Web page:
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Grammar Tips & Tidbits

 

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Lay & Lie

Personally, I have a hard time remembering how to use the words lay and lie correctly. I doubt that I am the only one who has this problem, since it has almost become standard usage to say, "I am going to lay down for a nap" or "I was just laying down to rest." Although these sentences sound perfectly fine to most of us, they actually contain errors. To clear up the confusion, we'll dedicate the next few grammar tips to the nuances of using lay and lie correctly.

Please note: for the purposes of the following lessons, we will disregard the form of the word lie which means "to tell a falsehood." Most of us use this word correctly and do not confuse it with the word lay. Thank goodness for small miracles, right?

The 10th edition of The Gregg Reference Manual (¶1101) defines the words lay and lie as follows:

●  Lay - to put or to place. This verb requires an object to complete its meaning.

●  Lie - to recline, rest, or stay. This verb cannot take an object.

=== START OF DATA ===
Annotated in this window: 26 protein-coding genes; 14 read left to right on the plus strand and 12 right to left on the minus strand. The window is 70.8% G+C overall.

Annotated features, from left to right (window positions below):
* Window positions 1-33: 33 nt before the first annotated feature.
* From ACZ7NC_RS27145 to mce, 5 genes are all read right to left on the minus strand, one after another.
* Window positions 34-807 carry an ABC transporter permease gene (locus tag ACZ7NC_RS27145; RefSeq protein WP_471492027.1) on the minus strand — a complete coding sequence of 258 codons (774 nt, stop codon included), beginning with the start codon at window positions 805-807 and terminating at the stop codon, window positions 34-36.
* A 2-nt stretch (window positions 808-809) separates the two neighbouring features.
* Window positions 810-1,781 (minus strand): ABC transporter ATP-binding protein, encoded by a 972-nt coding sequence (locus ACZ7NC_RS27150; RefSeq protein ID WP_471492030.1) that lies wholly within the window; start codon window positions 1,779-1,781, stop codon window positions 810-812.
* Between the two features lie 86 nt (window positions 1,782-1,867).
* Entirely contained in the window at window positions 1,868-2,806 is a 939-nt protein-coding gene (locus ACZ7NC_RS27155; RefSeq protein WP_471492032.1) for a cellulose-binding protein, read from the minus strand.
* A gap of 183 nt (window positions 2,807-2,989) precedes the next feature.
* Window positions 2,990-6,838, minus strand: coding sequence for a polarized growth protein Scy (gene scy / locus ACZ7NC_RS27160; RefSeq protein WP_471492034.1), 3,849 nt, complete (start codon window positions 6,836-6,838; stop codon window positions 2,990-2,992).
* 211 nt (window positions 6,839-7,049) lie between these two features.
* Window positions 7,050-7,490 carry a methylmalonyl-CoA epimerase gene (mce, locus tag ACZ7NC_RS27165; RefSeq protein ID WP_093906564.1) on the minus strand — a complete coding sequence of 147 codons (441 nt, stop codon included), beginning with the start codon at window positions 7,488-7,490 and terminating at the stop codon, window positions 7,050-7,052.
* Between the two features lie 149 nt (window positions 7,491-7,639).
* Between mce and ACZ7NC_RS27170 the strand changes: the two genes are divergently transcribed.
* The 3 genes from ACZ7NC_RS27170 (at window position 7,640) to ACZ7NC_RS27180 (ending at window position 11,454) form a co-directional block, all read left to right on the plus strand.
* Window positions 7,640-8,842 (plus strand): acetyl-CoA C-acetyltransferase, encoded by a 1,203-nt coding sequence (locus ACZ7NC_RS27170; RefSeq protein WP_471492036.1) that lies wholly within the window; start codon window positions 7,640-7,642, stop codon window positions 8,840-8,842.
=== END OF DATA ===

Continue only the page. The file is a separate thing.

Most of us use the word lay in almost every situation and rarely use the word lie, even when it's appropriate. For example, the corrected versions of the above sentences should read: "I am going to lie down for a nap" and "I was just lying down to rest." Anytime it is YOU (or another person) who is reclining, you should use a form of the word lie.

The Gregg Reference Manual suggests substituting the word place, placed, or placing (as appropriate) for the word in question. If the sentence still makes sense after the substitution, use the appropriate form of lay, which means to place. If the sentence no longer makes sense, use the appropriate form of lie, which means to recline. Here are a couple of examples:

●  I will lay-lie down now. "I will place down now" does not make sense. Thus, the correct sentence should be "I will lie down now."

●  Please lay-lie the message on my desk. "Please place the message on my desk" still makes sense. Thus, the correct sentence should be "Please lay the message on my desk."

If this method doesn't clear things up for you, just remember to use the word lay to place an object somewhere. Use the word lie if a person or thing is reclining on its own.

Don't you wish it were really this easy? Next week we'll talk about the different forms of lay and lie. That's when things get really confusing! I couldn't just let sleeping dogs lie, could I?

Click here to read Part II.

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